He proudly holds his hand-picked greens
Above the plants he sowed himself.
With eyes like stones he sees beyond
This fertile ground, these Southern Hills
Towards another wooded home.
So far from Vietnam, so far
From where he left his family
To find new work and guarantee
A steady life or something more
Than what they’d have as refugees.
While all his plants took seed and grew
To feed his new community
His arms grew thin, his legs looked frail,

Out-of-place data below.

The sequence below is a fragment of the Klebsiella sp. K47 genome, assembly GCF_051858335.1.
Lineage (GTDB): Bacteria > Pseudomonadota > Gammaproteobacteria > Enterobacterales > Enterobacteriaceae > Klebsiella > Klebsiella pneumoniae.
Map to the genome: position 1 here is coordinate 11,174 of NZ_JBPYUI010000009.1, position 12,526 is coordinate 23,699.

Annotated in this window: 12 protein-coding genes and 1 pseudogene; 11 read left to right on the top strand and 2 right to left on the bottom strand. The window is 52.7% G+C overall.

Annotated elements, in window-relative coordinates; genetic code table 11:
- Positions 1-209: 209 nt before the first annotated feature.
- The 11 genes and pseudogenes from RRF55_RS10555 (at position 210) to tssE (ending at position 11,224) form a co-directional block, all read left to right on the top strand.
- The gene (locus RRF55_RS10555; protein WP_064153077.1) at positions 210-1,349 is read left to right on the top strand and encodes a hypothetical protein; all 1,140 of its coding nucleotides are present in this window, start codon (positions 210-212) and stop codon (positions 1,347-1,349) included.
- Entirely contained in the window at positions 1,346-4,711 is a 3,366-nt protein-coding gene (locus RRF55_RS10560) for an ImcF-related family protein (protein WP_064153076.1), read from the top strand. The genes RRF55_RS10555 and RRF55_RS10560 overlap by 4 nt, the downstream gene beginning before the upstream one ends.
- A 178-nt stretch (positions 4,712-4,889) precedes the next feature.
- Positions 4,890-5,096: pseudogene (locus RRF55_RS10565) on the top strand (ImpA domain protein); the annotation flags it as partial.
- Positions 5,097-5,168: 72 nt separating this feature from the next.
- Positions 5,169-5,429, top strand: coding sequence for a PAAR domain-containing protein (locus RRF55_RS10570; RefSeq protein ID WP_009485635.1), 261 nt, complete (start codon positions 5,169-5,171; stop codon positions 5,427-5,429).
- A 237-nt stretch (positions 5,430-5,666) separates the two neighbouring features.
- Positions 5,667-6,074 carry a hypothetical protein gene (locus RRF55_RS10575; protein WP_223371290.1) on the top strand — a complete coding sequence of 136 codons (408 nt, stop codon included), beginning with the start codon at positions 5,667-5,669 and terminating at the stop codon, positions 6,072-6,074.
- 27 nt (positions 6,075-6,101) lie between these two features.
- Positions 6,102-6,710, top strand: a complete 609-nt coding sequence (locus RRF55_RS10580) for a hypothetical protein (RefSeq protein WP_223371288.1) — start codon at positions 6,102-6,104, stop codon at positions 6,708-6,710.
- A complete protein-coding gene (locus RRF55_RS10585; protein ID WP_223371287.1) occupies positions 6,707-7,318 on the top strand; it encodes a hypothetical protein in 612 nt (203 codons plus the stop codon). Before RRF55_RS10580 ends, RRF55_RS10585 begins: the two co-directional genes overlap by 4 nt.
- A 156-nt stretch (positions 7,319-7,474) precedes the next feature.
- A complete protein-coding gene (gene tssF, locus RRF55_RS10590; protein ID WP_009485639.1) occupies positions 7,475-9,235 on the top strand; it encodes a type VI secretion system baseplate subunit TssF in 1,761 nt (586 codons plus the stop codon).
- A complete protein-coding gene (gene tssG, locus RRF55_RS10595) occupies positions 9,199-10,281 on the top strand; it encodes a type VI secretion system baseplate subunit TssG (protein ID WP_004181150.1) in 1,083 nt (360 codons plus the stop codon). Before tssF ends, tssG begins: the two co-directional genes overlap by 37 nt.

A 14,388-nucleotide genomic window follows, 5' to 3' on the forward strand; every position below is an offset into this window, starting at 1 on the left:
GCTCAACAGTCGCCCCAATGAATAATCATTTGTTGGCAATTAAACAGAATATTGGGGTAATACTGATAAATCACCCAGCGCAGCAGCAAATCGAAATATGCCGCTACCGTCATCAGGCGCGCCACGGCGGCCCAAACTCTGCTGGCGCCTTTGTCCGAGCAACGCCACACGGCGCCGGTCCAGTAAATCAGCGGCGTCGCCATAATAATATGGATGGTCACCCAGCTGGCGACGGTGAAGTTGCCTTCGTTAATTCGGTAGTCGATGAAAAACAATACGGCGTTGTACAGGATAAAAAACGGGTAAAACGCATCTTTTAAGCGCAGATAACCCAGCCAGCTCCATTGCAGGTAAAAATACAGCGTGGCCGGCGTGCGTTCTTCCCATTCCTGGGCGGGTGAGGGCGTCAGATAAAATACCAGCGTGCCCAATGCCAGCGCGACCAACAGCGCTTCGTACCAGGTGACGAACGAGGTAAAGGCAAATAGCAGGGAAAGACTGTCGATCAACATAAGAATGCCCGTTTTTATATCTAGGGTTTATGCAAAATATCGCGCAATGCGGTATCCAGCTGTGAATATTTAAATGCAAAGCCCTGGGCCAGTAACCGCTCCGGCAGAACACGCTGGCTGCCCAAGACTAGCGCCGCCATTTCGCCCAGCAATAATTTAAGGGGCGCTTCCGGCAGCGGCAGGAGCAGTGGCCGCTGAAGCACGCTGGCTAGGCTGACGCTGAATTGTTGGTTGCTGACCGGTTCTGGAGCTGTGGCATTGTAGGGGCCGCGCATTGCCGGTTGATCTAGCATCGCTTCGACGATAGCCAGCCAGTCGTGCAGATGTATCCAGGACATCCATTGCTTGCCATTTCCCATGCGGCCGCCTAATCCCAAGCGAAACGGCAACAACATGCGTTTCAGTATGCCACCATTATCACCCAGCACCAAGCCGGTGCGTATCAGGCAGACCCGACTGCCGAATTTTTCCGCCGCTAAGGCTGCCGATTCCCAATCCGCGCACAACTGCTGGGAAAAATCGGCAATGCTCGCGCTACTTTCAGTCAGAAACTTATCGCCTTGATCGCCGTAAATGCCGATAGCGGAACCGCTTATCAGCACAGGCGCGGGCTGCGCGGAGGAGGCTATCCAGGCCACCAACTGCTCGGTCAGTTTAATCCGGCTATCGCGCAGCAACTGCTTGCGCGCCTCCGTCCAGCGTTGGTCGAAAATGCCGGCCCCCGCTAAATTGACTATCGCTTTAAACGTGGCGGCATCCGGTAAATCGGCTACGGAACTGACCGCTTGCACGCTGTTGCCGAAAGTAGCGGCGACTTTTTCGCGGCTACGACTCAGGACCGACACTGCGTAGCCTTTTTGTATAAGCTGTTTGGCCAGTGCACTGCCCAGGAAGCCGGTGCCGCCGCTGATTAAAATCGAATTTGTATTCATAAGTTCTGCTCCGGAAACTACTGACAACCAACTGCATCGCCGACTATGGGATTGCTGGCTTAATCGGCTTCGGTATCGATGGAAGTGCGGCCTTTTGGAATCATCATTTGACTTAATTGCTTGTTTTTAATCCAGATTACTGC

He stumbled as he picked the weeds,
And finally he asked if he
Could hunt a couple squirrels for food.
He nearly starved to save his crops
For those who bought them from the farm.
So Steve and Lee, who hired him,
Packed up fresh cheese and meat, as well
As plenty of his vegetables,
And sent him home to rest and eat.
Was it his pride that kept him from
Enjoying his all his hard grown crops,
Or was it dignity and grace?
Or maybe it was something else,
That every crop he didn’t eat
He sold instead, a dollar more
Towards his wage, and closer still
To moving all his family
From far off camps to Southern hills.
He’d rather starve for weeks than spend
A day without his family.
(Poetry copyright 2010 by Devin Routh. Used with permission.)